Your Brain on Depression: Neuroscience, Animated

Depression is a multifaceted and insidious disorder, nearly as complex as the brain itself. As research continues to suggest, the onset of depression can be attributed to an interplay of the many elements that make us human—namely, our genetics, the structure and chemistry of our brains, and our lived experience. Second only, perhaps, to the confounding mechanics of anesthesia, depression is the ultimate mind-body problem; understanding how it works could unlock the mysteries of human consciousness.

Emma Allen, a visual artist, and Dr. Daisy Thompson-Lake, a clinical neuroscientist, are fascinated by the physical processes that underlie mental health conditions. Together, they created Adam, a stop-motion animation composed of nearly 1,500 photographs. The short film illuminates the neuroscience of depression while also conveying its emotive experience.

Video by Emma Allen

Short breakdown a description of scenes – Scene-by-scene breakdown

– Open with a shadow growing, whispering negativity, representing depression.
– Side view to see a network of neurons.
– Close up of the synapse between two neurons: neurotransmitters not being uptaken as they should be.
– Top view of the brain; flash to positron emission tomography (PET) scan of a depressed brain followed by an emotional response to this.
– An impression of a cross-section of the brain: activation in the hippocampus and the frontal lobe-
– The phrenology-style head displays the emotions and some of the physical reactions to depression, suggesting they are ‘short-circuiting’.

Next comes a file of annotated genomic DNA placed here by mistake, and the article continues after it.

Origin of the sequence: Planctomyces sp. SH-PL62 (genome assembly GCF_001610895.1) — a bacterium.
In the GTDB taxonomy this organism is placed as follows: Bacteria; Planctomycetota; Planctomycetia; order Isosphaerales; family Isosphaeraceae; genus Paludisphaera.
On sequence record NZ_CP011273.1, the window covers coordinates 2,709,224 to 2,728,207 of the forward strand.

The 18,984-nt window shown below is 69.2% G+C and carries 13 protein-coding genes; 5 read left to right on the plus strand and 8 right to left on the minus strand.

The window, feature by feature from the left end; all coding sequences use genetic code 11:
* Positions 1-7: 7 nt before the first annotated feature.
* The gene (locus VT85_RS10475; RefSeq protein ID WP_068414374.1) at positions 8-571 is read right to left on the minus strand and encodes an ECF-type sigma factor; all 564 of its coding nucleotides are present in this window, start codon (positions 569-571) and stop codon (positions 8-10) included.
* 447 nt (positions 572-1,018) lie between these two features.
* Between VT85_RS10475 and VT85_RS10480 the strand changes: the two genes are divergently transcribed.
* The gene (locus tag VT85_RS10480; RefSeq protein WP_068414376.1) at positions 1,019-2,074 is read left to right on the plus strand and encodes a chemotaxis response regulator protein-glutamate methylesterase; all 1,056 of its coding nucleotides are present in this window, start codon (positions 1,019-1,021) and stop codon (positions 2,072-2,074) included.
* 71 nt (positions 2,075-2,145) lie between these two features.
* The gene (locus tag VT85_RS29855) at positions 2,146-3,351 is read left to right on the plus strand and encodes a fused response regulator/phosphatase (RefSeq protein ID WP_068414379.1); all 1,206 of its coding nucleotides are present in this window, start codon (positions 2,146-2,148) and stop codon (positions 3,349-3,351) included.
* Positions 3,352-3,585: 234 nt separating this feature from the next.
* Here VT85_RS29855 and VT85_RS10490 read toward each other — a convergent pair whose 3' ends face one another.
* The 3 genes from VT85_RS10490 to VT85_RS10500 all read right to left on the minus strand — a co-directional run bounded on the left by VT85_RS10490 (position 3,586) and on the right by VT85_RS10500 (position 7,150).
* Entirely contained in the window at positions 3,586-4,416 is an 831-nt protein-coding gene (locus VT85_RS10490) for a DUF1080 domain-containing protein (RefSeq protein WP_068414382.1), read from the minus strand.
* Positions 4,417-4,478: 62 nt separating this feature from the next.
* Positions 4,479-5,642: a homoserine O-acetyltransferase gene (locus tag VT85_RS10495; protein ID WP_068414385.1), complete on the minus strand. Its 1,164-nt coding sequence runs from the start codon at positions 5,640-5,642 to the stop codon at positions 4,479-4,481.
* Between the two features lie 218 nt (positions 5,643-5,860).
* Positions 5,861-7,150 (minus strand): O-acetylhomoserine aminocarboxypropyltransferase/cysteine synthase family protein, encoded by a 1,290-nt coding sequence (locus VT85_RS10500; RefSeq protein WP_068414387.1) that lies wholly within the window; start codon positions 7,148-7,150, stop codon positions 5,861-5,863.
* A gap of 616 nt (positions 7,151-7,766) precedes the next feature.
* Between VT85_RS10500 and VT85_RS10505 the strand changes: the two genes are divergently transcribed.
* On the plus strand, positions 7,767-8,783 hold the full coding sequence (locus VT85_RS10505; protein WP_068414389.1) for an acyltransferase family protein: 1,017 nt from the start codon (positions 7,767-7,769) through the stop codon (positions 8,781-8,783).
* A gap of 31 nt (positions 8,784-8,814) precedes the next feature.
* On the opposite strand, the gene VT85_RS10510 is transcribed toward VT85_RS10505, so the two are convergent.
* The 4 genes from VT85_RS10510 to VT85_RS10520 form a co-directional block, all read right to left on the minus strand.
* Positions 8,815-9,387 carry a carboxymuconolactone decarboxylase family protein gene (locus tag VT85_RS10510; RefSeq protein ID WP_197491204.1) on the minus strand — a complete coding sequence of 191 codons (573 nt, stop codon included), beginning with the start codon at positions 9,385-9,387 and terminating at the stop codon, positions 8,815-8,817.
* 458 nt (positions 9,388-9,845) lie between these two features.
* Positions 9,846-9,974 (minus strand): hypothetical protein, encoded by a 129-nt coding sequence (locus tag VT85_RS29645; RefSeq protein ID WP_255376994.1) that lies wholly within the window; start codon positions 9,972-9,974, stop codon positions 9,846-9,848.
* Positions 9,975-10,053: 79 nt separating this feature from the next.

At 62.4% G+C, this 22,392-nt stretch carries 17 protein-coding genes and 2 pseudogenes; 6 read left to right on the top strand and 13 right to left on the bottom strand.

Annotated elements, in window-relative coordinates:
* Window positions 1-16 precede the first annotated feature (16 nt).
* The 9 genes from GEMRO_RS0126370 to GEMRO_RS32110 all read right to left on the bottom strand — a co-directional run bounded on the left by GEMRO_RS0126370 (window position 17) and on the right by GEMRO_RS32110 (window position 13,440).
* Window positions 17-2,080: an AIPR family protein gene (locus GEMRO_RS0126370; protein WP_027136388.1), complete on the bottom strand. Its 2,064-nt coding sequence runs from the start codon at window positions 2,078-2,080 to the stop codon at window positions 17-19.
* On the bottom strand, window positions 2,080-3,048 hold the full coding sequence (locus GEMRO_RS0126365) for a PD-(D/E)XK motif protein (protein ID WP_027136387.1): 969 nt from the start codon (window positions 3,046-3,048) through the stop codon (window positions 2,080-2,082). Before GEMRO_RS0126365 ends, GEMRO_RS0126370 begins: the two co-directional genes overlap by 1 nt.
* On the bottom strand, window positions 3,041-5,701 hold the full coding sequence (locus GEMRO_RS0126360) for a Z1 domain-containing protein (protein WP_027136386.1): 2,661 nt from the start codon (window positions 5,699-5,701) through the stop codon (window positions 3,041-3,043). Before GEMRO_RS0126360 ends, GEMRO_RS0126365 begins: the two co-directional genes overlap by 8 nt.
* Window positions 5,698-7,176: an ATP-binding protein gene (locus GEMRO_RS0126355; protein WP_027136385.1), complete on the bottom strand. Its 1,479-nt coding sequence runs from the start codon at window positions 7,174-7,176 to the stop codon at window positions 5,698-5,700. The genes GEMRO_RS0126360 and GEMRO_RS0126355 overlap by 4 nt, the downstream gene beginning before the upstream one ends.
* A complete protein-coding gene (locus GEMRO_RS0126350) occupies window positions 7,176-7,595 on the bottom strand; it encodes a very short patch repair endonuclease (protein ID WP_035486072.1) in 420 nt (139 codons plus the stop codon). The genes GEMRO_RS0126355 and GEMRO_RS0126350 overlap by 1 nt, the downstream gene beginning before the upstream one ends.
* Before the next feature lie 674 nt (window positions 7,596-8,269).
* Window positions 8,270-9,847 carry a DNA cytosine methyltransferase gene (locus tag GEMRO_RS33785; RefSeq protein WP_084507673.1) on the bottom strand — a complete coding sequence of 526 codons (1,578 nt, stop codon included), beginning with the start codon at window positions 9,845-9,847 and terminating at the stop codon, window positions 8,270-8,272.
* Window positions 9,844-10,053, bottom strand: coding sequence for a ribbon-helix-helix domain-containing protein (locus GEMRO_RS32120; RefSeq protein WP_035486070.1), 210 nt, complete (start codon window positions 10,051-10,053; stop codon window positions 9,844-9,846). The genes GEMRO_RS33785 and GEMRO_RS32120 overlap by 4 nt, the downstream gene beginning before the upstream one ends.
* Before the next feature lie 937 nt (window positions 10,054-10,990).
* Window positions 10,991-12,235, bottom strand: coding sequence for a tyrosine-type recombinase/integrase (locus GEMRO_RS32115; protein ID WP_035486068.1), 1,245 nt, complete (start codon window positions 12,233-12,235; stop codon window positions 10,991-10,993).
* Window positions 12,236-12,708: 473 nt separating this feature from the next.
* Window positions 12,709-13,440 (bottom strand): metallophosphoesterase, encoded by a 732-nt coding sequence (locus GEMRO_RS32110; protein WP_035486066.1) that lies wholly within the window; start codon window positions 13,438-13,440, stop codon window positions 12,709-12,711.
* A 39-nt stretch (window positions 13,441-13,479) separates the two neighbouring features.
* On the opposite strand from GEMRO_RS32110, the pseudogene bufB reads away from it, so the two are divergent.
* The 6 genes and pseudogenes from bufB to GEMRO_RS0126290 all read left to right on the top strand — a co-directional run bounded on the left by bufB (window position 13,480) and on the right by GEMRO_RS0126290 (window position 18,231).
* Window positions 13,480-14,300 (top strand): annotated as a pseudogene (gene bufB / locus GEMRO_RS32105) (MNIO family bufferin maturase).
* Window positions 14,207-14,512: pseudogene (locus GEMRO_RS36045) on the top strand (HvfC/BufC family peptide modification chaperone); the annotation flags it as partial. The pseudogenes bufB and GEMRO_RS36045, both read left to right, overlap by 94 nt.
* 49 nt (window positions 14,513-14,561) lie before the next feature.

– ‘Phrenology’ falls away revealing the ‘cogs of the mind’, used to represent the complexities of the brain.
This is the pivotal point in the film: the brain starts ‘running smoothly’ and the depression starts to lift.
– The PET scan returns, except this time we see it turning slowly from a depressed brain to a non-depressed brain.
– Return to the synapse, but now with increased firing of our neurotransmitters, the second neuron receiving these efficiently.
– A reprise of the silhouette of two faces, this time the shadow has turned to a more ‘caring side’ bringing him back to himself and us.
– A lotus grows upwards and blossoms. representing an inner peace and the line
“Just like the lotus we too have the ability to rise from the mud, bloom out of the darkness and radiate into the world.” – Unknown

Adam – Grey Matters collaboration between artist Emma Allen and neuroscientist Daisy Thompson-Lake.

This piece is an animated portrait illustrating some of the underlying neurological processes and emotions associated with depression.

Created with face paint and stop-motion animation.
Copyright Emma Allen

Written, Directed and Animated – Emma Allen
Produced – Daisy Thompson-Lake, Emma Allen
Performance – Malik Ibheis
Camera & Lighting – Robin Samson
Sound Design – Tudor Brothers
Post Production – Huxley Studios
Neuroscience Consultant – Daisy Thompson-Lake

Supported by – Artichoke, Queen Mary Center for Public Engagement, The Flash Pack, Huxley Studio and all the wonderful folk who donated to our crowdfunding campaign

The Grey Matters mission is to raise awareness by creating artistic impressions of underlying neurological processes involved in mental health disorders. Adam, the first film in the series, tackles the subject of depression.

Emma Allen